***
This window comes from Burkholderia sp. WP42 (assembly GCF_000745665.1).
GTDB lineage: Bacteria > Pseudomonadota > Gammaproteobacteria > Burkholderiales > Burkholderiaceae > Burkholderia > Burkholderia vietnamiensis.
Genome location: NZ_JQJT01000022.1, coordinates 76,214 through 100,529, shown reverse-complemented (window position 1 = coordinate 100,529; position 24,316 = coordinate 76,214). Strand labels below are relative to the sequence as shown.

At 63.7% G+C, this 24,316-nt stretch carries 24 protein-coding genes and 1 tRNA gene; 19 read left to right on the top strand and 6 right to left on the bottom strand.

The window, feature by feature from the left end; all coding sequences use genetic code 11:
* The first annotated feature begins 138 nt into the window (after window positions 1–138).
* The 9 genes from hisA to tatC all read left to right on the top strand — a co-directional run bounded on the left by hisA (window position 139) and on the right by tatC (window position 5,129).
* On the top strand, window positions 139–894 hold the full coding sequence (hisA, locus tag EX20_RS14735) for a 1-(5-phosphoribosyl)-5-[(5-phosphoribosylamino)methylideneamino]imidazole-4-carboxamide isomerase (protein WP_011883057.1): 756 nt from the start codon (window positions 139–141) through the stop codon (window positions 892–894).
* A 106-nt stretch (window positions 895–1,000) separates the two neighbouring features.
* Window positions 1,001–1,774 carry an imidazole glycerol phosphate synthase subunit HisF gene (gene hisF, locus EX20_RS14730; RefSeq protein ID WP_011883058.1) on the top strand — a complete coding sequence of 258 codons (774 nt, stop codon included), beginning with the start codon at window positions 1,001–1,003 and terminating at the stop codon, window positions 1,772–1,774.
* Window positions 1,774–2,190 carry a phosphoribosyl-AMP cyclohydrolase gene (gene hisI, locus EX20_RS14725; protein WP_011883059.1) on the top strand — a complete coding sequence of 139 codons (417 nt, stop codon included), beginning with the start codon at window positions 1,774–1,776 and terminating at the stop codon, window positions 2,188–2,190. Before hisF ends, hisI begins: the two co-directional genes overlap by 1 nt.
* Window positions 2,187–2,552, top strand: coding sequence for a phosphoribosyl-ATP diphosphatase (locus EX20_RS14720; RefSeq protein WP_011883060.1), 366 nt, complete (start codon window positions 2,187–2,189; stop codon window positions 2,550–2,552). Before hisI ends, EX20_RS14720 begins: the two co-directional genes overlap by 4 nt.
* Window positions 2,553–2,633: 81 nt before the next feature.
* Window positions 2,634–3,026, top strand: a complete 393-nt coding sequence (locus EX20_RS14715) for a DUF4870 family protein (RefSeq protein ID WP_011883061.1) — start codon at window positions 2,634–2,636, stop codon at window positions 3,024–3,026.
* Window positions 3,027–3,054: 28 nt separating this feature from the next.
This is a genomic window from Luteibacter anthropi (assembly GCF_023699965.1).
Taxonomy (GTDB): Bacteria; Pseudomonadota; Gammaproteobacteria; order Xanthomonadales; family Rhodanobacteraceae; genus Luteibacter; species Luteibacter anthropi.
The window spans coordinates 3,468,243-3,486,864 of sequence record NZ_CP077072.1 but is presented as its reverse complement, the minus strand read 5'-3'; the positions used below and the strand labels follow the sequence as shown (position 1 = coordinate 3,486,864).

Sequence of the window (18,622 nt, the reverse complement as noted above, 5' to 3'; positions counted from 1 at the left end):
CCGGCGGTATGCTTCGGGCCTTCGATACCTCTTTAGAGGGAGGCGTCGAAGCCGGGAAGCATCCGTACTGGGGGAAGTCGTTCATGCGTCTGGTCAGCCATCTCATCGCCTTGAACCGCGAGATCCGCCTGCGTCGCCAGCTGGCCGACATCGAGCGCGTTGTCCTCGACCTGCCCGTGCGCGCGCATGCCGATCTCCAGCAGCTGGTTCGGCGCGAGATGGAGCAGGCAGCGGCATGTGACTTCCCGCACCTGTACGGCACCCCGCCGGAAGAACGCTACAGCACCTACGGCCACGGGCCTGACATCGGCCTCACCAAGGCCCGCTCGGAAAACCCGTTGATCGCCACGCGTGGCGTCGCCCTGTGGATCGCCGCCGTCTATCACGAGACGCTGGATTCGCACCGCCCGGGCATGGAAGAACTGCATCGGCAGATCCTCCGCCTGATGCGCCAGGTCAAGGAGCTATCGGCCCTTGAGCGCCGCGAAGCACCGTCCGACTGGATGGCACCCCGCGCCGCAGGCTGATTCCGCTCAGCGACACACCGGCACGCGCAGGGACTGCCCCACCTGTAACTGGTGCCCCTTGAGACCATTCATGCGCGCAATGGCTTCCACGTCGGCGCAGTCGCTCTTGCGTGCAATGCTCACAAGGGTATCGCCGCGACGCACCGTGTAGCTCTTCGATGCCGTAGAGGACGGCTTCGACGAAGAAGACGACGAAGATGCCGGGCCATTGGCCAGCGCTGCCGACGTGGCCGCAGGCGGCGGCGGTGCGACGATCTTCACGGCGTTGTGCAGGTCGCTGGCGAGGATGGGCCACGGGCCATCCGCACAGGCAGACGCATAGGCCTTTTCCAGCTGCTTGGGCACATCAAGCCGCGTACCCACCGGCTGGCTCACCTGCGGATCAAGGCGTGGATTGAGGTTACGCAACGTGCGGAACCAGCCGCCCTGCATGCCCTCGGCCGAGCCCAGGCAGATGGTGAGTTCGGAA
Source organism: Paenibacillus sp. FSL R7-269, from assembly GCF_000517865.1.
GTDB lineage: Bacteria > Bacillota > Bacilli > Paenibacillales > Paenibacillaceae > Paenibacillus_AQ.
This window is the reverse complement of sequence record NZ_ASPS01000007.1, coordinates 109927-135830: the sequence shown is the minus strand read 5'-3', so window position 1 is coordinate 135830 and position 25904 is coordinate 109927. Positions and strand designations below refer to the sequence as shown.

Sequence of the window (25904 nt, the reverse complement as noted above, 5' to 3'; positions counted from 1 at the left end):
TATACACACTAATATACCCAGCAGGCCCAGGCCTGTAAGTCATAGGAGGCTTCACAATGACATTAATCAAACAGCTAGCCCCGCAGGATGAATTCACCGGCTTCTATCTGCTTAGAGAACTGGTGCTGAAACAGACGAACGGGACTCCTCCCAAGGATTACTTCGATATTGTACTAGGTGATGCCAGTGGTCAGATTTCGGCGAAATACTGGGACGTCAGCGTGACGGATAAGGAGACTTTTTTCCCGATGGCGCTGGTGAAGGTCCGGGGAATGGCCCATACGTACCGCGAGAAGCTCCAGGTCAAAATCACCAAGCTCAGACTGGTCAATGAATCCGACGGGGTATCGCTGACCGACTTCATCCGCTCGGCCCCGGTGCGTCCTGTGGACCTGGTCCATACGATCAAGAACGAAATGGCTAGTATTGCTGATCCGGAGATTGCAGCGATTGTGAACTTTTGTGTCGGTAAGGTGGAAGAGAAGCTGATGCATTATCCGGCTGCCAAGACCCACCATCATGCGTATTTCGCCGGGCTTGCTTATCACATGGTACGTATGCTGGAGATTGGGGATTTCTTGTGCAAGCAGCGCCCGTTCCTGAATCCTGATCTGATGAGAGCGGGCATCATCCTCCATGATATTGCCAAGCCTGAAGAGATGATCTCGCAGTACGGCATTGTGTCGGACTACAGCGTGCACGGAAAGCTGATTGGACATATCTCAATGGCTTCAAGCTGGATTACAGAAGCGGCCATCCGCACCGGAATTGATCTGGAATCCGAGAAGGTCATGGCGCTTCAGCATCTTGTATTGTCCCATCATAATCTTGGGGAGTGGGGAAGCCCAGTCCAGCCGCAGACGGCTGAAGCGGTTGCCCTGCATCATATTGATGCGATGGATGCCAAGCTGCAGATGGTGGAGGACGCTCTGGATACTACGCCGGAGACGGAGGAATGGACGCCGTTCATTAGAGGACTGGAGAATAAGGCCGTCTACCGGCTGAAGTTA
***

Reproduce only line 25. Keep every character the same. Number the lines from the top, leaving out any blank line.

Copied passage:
TATACACACTAATATACCCAGCAGGCCCAGGCCTGTAAGTCATAGGAGGCTTCACAATGACATTAATCAAACAGCTAGCCCCGCAGGATGAATTCACCGGCTTCTATCTGCTTAGAGAACTGGTGCTGAAACAGACGAACGGGACTCCTCCCAAGGATTACTTCGATATTGTACTAGGTGATGCCAGTGGTCAGATTTCGGCGAAATACTGGGACGTCAGCGTGACGGATAAGGAGACTTTTTTCCCGATGGCGCTGGTGAAGGTCCGGGGAATGGCCCATACGTACCGCGAGAAGCTCCAGGTCAAAATCACCAAGCTCAGACTGGTCAATGAATCCGACGGGGTATCGCTGACCGACTTCATCCGCTCGGCCCCGGTGCGTCCTGTGGACCTGGTCCATACGATCAAGAACGAAATGGCTAGTATTGCTGATCCGGAGATTGCAGCGATTGTGAACTTTTGTGTCGGTAAGGTGGAAGAGAAGCTGATGCATTATCCGGCTGCCAAGACCCACCATCATGCGTATTTCGCCGGGCTTGCTTATCACATGGTACGTATGCTGGAGATTGGGGATTTCTTGTGCAAGCAGCGCCCGTTCCTGAATCCTGATCTGATGAGAGCGGGCATCATCCTCCATGATATTGCCAAGCCTGAAGAGATGATCTCGCAGTACGGCATTGTGTCGGACTACAGCGTGCACGGAAAGCTGATTGGACATATCTCAATGGCTTCAAGCTGGATTACAGAAGCGGCCATCCGCACCGGAATTGATCTGGAATCCGAGAAGGTCATGGCGCTTCAGCATCTTGTATTGTCCCATCATAATCTTGGGGAGTGGGGAAGCCCAGTCCAGCCGCAGACGGCTGAAGCGGTTGCCCTGCATCATATTGATGCGATGGATGCCAAGCTGCAGATGGTGGAGGACGCTCTGGATACTACGCCGGAGACGGAGGAATGGACGCCGTTCATTAGAGGACTGGAGAATAAGGCCGTCTACCGGCTGAAGTTA